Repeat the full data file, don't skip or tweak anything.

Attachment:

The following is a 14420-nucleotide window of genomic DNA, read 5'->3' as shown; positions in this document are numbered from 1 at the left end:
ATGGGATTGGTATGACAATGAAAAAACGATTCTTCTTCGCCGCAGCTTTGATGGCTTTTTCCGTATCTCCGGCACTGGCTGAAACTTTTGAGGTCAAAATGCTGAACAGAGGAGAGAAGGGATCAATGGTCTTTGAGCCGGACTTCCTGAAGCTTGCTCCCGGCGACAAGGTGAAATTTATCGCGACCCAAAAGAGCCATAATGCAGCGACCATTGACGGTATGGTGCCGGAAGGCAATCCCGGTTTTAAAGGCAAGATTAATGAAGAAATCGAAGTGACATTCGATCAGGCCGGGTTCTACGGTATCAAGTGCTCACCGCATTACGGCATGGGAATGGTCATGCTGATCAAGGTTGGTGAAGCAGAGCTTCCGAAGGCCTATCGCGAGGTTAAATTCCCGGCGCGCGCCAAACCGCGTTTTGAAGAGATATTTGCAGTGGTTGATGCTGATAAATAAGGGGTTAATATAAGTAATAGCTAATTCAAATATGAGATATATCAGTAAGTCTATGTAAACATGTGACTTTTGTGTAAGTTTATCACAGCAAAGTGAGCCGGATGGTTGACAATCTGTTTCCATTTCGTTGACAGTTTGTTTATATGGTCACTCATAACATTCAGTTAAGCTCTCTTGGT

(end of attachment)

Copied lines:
The following is a 14420-nucleotide window of genomic DNA, read 5'->3' as shown; positions in this document are numbered from 1 at the left end:
ATGGGATTGGTATGACAATGAAAAAACGATTCTTCTTCGCCGCAGCTTTGATGGCTTTTTCCGTATCTCCGGCACTGGCTGAAACTTTTGAGGTCAAAATGCTGAACAGAGGAGAGAAGGGATCAATGGTCTTTGAGCCGGACTTCCTGAAGCTTGCTCCCGGCGACAAGGTGAAATTTATCGCGACCCAAAAGAGCCATAATGCAGCGACCATTGACGGTATGGTGCCGGAAGGCAATCCCGGTTTTAAAGGCAAGATTAATGAAGAAATCGAAGTGACATTCGATCAGGCCGGGTTCTACGGTATCAAGTGCTCACCGCATTACGGCATGGGAATGGTCATGCTGATCAAGGTTGGTGAAGCAGAGCTTCCGAAGGCCTATCGCGAGGTTAAATTCCCGGCGCGCGCCAAACCGCGTTTTGAAGAGATATTTGCAGTGGTTGATGCTGATAAATAAGGGGTTAATATAAGTAATAGCTAATTCAAATATGAGATATATCAGTAAGTCTATGTAAACATGTGACTTTTGTGTAAGTTTATCACAGCAAAGTGAGCCGGATGGTTGACAATCTGTTTCCATTTCGTTGACAGTTTGTTTATATGGTCACTCATAACATTCAGTTAAGCTCTCTTGGT